Howard Hodgkin, ‘Sand’, 1983, Heritage Auctions
Howard Hodgkin, ‘Sand’, 1983, Heritage Auctions

Signature: Initialed, dated, and numbered in pencil lower center

Image rights: Courtesy of Heritage Auctions

Publisher: Petersburg Press, New York

Heenk, 70; Tate Gallery, 40.

About Howard Hodgkin

Howard Hodgkin became a prominent figure in British art in the 1970s for painting on wooden supports such as drawing boards and door frames instead of canvas. Using broad, gestural brushstrokes and a vivid palette of contrasting colors that emphasized the rectangular picture plane, Hodgkin defined painting as an object. While his early compositions have a collaged geometric flatness, Hodgkin’s later work, including etchings and aquatint prints, has increasingly incorporated more complex fluid patterning, reminiscent of Henri Matisse’s The Morrocans (1916), Édouard Vuillard’s interiors, and Paturi miniatures from India, of which he was an avid collector.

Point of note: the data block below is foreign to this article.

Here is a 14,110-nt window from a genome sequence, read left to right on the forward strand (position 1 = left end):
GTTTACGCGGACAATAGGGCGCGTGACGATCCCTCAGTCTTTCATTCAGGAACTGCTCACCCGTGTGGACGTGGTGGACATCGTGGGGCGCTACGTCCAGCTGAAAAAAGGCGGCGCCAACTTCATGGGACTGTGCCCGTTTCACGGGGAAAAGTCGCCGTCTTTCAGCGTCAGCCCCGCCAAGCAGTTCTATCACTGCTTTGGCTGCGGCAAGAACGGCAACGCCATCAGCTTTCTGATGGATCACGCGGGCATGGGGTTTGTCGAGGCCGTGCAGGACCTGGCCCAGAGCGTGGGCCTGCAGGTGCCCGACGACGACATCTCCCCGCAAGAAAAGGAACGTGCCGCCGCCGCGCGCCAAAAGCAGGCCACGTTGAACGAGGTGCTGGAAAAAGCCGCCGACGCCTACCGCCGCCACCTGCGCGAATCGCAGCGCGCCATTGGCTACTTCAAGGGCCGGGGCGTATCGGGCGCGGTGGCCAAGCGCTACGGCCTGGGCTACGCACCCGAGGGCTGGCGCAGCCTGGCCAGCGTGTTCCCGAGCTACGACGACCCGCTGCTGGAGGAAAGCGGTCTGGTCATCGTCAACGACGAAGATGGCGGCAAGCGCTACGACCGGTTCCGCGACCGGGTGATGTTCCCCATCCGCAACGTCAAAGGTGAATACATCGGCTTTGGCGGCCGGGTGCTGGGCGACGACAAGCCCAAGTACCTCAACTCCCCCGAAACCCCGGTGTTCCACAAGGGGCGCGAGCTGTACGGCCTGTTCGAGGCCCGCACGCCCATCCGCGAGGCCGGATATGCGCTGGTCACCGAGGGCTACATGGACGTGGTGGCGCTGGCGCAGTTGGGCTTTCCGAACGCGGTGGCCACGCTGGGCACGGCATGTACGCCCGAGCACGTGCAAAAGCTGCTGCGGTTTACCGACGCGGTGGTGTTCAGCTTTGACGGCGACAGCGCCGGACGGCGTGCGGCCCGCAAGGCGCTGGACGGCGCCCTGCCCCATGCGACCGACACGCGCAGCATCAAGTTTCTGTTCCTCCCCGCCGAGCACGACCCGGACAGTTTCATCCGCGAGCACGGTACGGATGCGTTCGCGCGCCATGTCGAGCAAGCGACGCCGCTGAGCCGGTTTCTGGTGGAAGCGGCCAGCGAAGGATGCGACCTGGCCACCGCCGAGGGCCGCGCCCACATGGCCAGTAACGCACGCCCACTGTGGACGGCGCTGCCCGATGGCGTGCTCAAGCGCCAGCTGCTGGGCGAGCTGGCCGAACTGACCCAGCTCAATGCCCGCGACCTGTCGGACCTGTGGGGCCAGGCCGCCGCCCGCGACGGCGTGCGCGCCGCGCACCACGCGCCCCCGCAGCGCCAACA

British, b. 1932, London, United Kingdom